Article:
Cut as close as you feel comfortable getting to the given thickness and then slowly file down to precise thickness for accuracy.

    Measurements based off of my slightly deteriorated factory bushing. Use these if you like but I strongly recommend double checking your own bushing for measurements.
    Measurement Drawing.JPG

    First I took the bushing and marked the thickness of the base and wrapped it with electrical tape as a guide.
    CTS Bushing 011.jpg
    CTS Bushing 013.jpg

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    sx54dx's Avatar
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    "No Reverse" fix for Aisin 6 speed manual (3.6L) - HOW-TO w/pics - (Shifter bushings)

    Next, you will want to use the air saw to cut along the edge of the tape guideline. Remember, cut thick - file skinny!
    An important note here is do not cut very deep into the bushing yet. Cut just deep enough to have a good reference line all the way around the bushing. If you cut too deep it will ruin the bushing for the next steps.
    CTS Bushing 014.jpg
    The bushing has a flat bottom and a slightly raised area on the top.
    Once you have cut all the way around, set the bushing flat and use the air saw to cut around the center raised area. Make sure to cut as straight down and perpendicular as possible. Cut staight down until you hit the line that you cut around the base. Once that vertical line reaches the bottom horizontal line you should be able to chip off the peice that you just cut.
    If it does not come off you may need to deepen the horizontal base cut a little deeper.
    The more cuts you make, the more rounded the piece will be and the less shaving/filing you will have to do to make it round.
    Bushing How-to w-notes.JPG

    Once it is cut and rounded enough you should end up with something like this:
    CTS Bushing 018.jpg

    Next, I took it to the bench grinder. I used a small metal bar and slid the bushing over it to allow it to spin while it was against the grinder wheel.
    Let it spin freely so that it will automatically true itself and become round. I slowed it occasionally by applying very light pressure with my thumb to the left flat side of the bottom. Do not allow it to ever stop spinning while it is against the grinder wheel.
    Also, do not let the grinder wheel eat into the base (pictured left side near my thumb). This would mess up the thickness of the base.
    CTS Bushing 019.jpg
    Let is spin, measure, let it spin, measure. Keep measuring it frequently so that you do not make it too small/thin.
    CTS Bushing 020.jpg

    Once you are close to the desired thickness you'll need to get the coarse file and start filing away!
    File it round to the desired diameter then lay it flat and file it to the desired thickness. When you are filing make sure to keep rotating it so that you keep the thickness uniform all the way around.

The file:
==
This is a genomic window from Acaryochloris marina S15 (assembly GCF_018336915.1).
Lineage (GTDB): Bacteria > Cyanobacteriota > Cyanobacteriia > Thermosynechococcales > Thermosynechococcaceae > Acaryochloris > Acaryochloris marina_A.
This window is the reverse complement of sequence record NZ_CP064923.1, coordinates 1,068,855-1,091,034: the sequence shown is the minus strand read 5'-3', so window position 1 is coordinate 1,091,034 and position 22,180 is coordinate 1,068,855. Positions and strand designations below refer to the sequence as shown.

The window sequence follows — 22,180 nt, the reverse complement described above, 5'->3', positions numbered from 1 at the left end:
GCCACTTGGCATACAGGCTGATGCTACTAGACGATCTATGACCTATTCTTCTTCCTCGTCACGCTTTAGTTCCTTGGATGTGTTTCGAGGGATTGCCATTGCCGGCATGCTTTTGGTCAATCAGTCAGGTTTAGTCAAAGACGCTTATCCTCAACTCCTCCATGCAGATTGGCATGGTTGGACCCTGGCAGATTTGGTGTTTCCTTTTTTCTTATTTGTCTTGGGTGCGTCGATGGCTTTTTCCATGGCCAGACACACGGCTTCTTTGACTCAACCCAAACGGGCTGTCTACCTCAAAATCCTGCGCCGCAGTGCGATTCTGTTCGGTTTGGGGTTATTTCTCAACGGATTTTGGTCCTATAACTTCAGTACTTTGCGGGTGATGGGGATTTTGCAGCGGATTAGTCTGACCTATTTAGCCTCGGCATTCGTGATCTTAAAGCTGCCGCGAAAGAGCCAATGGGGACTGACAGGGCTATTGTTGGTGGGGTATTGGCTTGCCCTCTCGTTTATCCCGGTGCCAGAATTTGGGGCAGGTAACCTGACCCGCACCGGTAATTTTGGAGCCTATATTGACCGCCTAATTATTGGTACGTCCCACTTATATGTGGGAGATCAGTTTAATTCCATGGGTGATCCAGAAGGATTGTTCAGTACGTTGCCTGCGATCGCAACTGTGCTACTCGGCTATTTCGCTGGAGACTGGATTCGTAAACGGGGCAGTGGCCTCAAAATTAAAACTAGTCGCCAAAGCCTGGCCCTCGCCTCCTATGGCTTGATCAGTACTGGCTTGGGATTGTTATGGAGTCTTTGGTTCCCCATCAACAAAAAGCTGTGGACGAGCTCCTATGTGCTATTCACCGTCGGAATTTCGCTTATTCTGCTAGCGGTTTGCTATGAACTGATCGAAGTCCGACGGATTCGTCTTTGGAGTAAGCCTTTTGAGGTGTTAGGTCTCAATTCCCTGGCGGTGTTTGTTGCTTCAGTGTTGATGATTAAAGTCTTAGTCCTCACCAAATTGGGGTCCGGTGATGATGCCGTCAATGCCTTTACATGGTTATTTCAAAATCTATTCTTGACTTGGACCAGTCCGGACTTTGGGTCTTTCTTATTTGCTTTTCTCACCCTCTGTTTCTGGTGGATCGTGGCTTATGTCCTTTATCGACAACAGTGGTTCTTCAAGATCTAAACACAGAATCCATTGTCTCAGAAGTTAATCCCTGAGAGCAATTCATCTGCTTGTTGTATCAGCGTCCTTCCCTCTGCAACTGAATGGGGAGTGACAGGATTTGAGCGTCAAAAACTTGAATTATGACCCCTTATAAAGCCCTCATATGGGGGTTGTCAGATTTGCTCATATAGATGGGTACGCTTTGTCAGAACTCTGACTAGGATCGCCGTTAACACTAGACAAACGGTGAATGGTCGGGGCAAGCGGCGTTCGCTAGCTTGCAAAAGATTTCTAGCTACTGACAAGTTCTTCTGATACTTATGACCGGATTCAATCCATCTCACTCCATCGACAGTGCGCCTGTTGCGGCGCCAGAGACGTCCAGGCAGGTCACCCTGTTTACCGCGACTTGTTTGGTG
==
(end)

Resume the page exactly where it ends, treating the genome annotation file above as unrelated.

File with the coarse and finish it with the fine file if needed.
    File, file, file, file until you get to this point.
    CTS Bushing 021.jpg

    The above photo also shows that the length needs to be cut off some as well. If you are making two bushing I suggest only cutting the one to length at first that way you can make the second one to the exact length of the retaining clips notch in the "bolt" so that the retaining clip fits very tightly.
    I found that the factory beveled edge was not all that important but the new bushings outer diameter was large enough that it kept the arm from sliding up far enough on the transmissions input shaft far enough to allow the "bolt" to line up and slide in.
    A part of the new bushings will need to be trimmed off of both bushings. Use your best judgement as to how much to trim off. It does not need to be a whole lot. I took off more than I needed to. Luckily, it had no ill effects...
    When reinstalling the arm make sure that the new trimmed edges are lined up properly and facing the front of the car.
    CTS Bushing 007.jpg
    CTS Bushing 026.jpg

    Also, I chose not to enlarge the center "bolt" hole on the new bushings even though the factory bushings opening was slightly larger. You can drill it out ever so slightly if you need to in order to help the "bolt" slide in easier during the reinstall. I left it alone and it made for a tight fit which helped with the shifters feel.
    Finished product (photo taken prior to cutting the notches which are pictured above)
    CTS Bushing 002.jpg

    Three different stages. Unmodified - Factory - Modified.
    CTS Bushing 004.jpg


    When reinstalling the arm with the new bushings I found that using brake caliper grease liberally on the holes and on the "bolt" helped ease the "bolt" into place. I was able to get both hands up into the transmission tunnel to guide the "bolt" into it's home. Once it was lined up I used the flat blade screwdriver to push it back into place. It did take some effort but it went in snug.
    Reinstall the retaining clip and reattach the rear of the arm to the actual shifter. It helps to have someone up in the car to hold/twist/push the shifter around to help you line up the arm.
    Test for reverse before dropping your car off of the jackstands then reinstall the gold 10mm bolts if you had to take them out. Replace the shifter boot and pop the knob back in place and call it a job well done!

    I was able to fix the problem without removing anything other than the shift arm.
    The exhaust, driveshaft and transmission all stayed where they started at and the shifter now feels very firm and has very little unnecessary movement. Feels better than when I purchased the car.

    All in all, this was a pretty easy fix and sure beats buying a new shifter assembly or paying a transmission shop a fortune to "make" something.

    This is my first how-to write up so let me know if I left anything out.